2625 W. Colorado Ave., 471-0887,

It having been February 2008 since I last reviewed Gertrude's, we dropped in for lunch, three men feeling out of place in an entire dining room of middle-aged or older women.

My mates were pleased by their BLT ($7.95) and TBA (turkey, bacon and avocado; $8.95) sandwiches, the one saying his BLT was the best he'd had locally. I, however, was let down by the stuffed portobello mushroom ($10.95), which has slipped since it was formerly plated with sautéed veggies and wild rice. It now comes with dry, unseasoned quinoa, and the finer asparagus has been subbed out for boring, whole baby carrots. Fontina cheese and a few walnuts can't save the oregano-dominant flavor, and it all feels disparate next to a basic side salad (with a redeeming house balsamic). Like a pricey $16 shrimp salad special at lunch, this one's just not sensible. — Matthew Schniper

Left Hand Brewing Co.

1265 Boston Ave., Longmont, 303/772-0258,

If you're seeking a great seasonal, get Left Hand's Oktoberfest Marzen Lager ($8.99/six-pack) — and don't let the words "Malt Liquor" scare you. This beer is bold, rich and malty with a super-clean finish. Technically, malt liquors (which tend to be a bit sweeter, with slightly higher ABVs) fit into the greater beer category of a lager, which are bottom-fermented at relatively cool temperatures, typically over a few months. (Ales are top-fermented at warmer temps and can run the cycle in as few as five days.) The only reason for the designation here is because Texas is one of the 25 states where you can find Left Hand, and according to a now-defunct liquor law there, anything greater than 5.5 percent ABV had to be stamped malt liquor.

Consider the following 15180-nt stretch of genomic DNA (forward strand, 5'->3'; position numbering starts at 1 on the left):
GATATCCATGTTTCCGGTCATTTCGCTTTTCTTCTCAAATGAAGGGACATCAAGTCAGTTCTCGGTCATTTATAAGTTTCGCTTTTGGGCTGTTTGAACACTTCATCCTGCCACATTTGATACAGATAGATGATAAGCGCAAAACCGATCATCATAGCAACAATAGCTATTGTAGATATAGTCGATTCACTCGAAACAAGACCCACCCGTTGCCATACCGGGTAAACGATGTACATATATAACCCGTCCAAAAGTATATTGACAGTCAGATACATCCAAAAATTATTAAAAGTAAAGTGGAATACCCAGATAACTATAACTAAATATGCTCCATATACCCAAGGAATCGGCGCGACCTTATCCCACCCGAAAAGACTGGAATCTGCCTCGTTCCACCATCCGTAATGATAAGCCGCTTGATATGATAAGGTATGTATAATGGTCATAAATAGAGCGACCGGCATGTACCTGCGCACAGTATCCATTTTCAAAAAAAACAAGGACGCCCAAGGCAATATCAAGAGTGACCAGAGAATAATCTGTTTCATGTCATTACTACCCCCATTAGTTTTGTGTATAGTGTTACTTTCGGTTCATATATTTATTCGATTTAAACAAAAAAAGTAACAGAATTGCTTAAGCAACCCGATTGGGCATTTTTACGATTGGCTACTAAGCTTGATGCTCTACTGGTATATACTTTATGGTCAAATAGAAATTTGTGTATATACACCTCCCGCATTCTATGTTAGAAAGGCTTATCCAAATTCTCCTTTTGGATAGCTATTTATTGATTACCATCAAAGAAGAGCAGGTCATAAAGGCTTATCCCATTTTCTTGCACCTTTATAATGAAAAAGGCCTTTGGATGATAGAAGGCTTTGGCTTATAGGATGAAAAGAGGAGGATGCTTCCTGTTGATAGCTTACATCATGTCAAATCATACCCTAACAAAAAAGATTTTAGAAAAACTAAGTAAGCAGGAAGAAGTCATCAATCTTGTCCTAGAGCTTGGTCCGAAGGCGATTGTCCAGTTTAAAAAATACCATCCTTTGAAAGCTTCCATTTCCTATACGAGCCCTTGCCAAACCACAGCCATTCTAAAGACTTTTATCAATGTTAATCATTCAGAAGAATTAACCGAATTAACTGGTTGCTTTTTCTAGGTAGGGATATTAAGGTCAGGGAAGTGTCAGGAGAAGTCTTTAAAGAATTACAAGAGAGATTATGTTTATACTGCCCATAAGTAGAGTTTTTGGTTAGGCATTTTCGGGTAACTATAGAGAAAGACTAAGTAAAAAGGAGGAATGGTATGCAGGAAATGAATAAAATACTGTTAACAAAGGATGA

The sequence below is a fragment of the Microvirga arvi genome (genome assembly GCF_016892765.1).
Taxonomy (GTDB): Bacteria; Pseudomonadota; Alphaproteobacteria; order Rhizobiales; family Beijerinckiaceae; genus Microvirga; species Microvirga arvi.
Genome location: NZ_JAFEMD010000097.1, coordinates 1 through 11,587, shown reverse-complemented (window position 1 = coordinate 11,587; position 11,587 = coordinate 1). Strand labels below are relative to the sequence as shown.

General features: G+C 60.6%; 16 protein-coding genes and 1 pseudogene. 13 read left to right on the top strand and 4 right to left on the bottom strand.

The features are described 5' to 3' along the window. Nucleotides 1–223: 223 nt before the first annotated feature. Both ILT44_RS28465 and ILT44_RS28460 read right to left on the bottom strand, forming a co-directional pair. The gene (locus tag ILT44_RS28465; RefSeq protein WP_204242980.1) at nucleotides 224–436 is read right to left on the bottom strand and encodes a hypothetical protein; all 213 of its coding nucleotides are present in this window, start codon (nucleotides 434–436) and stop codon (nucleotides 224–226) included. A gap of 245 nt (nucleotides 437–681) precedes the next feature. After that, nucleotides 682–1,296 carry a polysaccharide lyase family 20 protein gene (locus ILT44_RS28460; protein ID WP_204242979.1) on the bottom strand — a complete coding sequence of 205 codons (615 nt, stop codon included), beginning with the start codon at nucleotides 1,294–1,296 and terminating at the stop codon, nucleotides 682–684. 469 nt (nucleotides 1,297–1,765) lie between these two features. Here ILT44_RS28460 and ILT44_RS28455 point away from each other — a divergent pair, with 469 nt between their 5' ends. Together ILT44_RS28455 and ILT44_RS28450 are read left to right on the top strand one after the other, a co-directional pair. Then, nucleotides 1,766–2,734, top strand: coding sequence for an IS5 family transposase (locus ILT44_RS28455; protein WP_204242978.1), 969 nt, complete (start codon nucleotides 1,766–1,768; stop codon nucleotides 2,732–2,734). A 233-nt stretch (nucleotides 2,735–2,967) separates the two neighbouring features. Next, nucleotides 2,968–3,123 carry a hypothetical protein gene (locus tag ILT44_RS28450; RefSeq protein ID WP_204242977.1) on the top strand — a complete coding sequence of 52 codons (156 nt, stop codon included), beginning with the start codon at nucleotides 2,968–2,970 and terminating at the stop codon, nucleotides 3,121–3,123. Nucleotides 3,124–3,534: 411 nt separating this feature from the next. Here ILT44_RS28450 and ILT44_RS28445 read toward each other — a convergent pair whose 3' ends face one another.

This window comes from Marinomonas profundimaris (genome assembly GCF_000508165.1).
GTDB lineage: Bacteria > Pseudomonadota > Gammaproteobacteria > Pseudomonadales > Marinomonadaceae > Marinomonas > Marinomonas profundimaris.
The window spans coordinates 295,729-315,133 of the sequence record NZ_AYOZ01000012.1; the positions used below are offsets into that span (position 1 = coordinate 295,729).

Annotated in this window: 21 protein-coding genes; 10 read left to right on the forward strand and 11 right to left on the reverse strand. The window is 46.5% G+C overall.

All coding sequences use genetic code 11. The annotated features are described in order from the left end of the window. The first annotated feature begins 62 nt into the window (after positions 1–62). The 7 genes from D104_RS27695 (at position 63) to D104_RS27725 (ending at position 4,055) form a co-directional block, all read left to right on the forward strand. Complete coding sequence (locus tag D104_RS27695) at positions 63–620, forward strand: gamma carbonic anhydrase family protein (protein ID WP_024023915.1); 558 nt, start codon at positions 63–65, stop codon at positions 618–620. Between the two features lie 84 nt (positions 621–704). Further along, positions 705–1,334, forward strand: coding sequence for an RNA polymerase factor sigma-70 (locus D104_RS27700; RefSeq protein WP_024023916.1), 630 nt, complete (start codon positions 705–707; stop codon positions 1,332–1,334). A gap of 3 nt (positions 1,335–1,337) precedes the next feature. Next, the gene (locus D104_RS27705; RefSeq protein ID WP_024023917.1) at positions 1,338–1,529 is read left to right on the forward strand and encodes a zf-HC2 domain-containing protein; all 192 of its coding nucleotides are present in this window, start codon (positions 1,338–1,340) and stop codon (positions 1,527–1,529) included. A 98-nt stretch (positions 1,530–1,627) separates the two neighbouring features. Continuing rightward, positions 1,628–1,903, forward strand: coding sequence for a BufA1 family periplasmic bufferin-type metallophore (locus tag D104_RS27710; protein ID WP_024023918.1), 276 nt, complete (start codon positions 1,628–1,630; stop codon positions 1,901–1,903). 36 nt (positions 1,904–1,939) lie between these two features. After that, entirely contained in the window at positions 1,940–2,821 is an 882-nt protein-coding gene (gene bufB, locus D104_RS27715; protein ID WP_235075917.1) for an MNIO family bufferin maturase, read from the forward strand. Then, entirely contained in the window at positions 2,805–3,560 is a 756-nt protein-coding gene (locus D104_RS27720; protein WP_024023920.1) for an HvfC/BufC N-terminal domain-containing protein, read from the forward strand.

This Oktoberfest weighs in at 6.6 percent ABV, with a nice caramel color and complex flavors. Bonus points for drinking it in lederhosen. — Steve Hitchcock

Smitty Dawgz Soul Food

132 W. Cimarron St., 634-7132

This classic Valentine diner, former home of Mr. B's BBQ and Soul Food and, most recently, Vernacchio's, returned to a Southern stop as Smitty Dawgz around two months back. Owners Smitty and Sherry Smith and their three daughters Sheila, Stephanie and Hope, rotate through the place, similar to the way they ran their drive-in for five years in St. Petersburg, Fla.

At lunch, I get the oxtail stew with black-eyed peas and cabbage, plus sweet cornbread ($9.50) with an extra side of collard greens ($2). The peas and cabbage are both pleasantly pork-laced, and the greens get strips of oxtail, too. The stew, served on rice, is oily and fatty, with tender meat hunks served on the bone and nicely enlivened with hot sauce hits.

Speaking as an Alabaman, this is real, good Southern food. Also catch $2 breakfast plates (called "hollers") and bring cash to pay, for now. — Matthew Schniper

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